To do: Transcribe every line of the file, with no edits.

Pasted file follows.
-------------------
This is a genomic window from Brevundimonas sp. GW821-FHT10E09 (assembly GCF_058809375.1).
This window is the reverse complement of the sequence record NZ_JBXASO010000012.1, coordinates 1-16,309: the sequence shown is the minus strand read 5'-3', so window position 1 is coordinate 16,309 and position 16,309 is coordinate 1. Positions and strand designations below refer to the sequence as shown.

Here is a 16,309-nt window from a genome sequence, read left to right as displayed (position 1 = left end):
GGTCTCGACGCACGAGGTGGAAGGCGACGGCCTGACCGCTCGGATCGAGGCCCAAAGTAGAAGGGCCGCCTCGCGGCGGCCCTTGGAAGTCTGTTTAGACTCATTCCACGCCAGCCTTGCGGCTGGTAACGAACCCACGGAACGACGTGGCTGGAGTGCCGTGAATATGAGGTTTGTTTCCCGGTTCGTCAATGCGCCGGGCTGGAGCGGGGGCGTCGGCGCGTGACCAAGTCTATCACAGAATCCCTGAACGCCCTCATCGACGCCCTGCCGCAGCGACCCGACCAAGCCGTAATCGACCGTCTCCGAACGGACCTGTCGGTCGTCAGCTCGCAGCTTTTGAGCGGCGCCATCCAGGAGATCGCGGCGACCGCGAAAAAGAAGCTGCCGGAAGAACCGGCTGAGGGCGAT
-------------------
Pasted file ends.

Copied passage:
This is a genomic window from Brevundimonas sp. GW821-FHT10E09 (assembly GCF_058809375.1).
This window is the reverse complement of the sequence record NZ_JBXASO010000012.1, coordinates 1-16,309: the sequence shown is the minus strand read 5'-3', so window position 1 is coordinate 16,309 and position 16,309 is coordinate 1. Positions and strand designations below refer to the sequence as shown.

Here is a 16,309-nt window from a genome sequence, read left to right as displayed (position 1 = left end):
GGTCTCGACGCACGAGGTGGAAGGCGACGGCCTGACCGCTCGGATCGAGGCCCAAAGTAGAAGGGCCGCCTCGCGGCGGCCCTTGGAAGTCTGTTTAGACTCATTCCACGCCAGCCTTGCGGCTGGTAACGAACCCACGGAACGACGTGGCTGGAGTGCCGTGAATATGAGGTTTGTTTCCCGGTTCGTCAATGCGCCGGGCTGGAGCGGGGGCGTCGGCGCGTGACCAAGTCTATCACAGAATCCCTGAACGCCCTCATCGACGCCCTGCCGCAGCGACCCGACCAAGCCGTAATCGACCGTCTCCGAACGGACCTGTCGGTCGTCAGCTCGCAGCTTTTGAGCGGCGCCATCCAGGAGATCGCGGCGACCGCGAAAAAGAAGCTGCCGGAAGAACCGGCTGAGGGCGAT